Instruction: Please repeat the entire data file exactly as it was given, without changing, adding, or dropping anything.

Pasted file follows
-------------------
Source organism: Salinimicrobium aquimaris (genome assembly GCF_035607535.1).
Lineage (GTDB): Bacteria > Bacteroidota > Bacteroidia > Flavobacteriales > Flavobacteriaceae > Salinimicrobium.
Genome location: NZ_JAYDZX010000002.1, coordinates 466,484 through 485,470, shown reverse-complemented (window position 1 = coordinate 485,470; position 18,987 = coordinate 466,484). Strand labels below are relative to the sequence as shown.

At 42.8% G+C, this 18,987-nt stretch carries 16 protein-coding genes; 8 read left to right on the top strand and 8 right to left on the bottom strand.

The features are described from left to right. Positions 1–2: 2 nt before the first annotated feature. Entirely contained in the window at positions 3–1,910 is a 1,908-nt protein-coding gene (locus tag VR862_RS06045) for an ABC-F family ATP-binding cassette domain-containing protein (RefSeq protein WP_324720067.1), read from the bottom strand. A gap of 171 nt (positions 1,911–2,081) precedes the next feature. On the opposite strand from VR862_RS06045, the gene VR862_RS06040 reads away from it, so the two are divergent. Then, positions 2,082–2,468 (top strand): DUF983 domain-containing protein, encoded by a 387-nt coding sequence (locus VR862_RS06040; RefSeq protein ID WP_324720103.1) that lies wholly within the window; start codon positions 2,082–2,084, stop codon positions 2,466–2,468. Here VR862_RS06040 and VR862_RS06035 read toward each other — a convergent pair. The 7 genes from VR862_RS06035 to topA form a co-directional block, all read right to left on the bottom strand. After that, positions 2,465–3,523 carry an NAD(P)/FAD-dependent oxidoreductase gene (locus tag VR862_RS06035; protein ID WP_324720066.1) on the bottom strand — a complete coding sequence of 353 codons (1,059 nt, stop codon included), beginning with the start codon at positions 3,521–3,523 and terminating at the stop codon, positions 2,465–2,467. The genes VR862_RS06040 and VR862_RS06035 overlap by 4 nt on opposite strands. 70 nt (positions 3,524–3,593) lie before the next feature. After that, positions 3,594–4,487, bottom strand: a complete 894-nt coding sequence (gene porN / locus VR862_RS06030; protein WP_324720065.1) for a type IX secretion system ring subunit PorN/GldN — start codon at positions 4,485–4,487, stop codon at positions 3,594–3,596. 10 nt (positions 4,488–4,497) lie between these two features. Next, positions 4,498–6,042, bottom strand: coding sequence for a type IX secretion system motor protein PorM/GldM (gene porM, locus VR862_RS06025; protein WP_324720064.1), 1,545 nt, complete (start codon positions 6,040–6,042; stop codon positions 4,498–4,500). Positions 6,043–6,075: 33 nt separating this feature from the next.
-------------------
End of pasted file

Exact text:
Source organism: Salinimicrobium aquimaris (genome assembly GCF_035607535.1).
Lineage (GTDB): Bacteria > Bacteroidota > Bacteroidia > Flavobacteriales > Flavobacteriaceae > Salinimicrobium.
Genome location: NZ_JAYDZX010000002.1, coordinates 466,484 through 485,470, shown reverse-complemented (window position 1 = coordinate 485,470; position 18,987 = coordinate 466,484). Strand labels below are relative to the sequence as shown.

At 42.8% G+C, this 18,987-nt stretch carries 16 protein-coding genes; 8 read left to right on the top strand and 8 right to left on the bottom strand.

The features are described from left to right. Positions 1–2: 2 nt before the first annotated feature. Entirely contained in the window at positions 3–1,910 is a 1,908-nt protein-coding gene (locus tag VR862_RS06045) for an ABC-F family ATP-binding cassette domain-containing protein (RefSeq protein WP_324720067.1), read from the bottom strand. A gap of 171 nt (positions 1,911–2,081) precedes the next feature. On the opposite strand from VR862_RS06045, the gene VR862_RS06040 reads away from it, so the two are divergent. Then, positions 2,082–2,468 (top strand): DUF983 domain-containing protein, encoded by a 387-nt coding sequence (locus VR862_RS06040; RefSeq protein ID WP_324720103.1) that lies wholly within the window; start codon positions 2,082–2,084, stop codon positions 2,466–2,468. Here VR862_RS06040 and VR862_RS06035 read toward each other — a convergent pair. The 7 genes from VR862_RS06035 to topA form a co-directional block, all read right to left on the bottom strand. After that, positions 2,465–3,523 carry an NAD(P)/FAD-dependent oxidoreductase gene (locus tag VR862_RS06035; protein ID WP_324720066.1) on the bottom strand — a complete coding sequence of 353 codons (1,059 nt, stop codon included), beginning with the start codon at positions 3,521–3,523 and terminating at the stop codon, positions 2,465–2,467. The genes VR862_RS06040 and VR862_RS06035 overlap by 4 nt on opposite strands. 70 nt (positions 3,524–3,593) lie before the next feature. After that, positions 3,594–4,487, bottom strand: a complete 894-nt coding sequence (gene porN / locus VR862_RS06030; protein WP_324720065.1) for a type IX secretion system ring subunit PorN/GldN — start codon at positions 4,485–4,487, stop codon at positions 3,594–3,596. 10 nt (positions 4,488–4,497) lie between these two features. Next, positions 4,498–6,042, bottom strand: coding sequence for a type IX secretion system motor protein PorM/GldM (gene porM, locus VR862_RS06025; protein WP_324720064.1), 1,545 nt, complete (start codon positions 6,040–6,042; stop codon positions 4,498–4,500). Positions 6,043–6,075: 33 nt separating this feature from the next.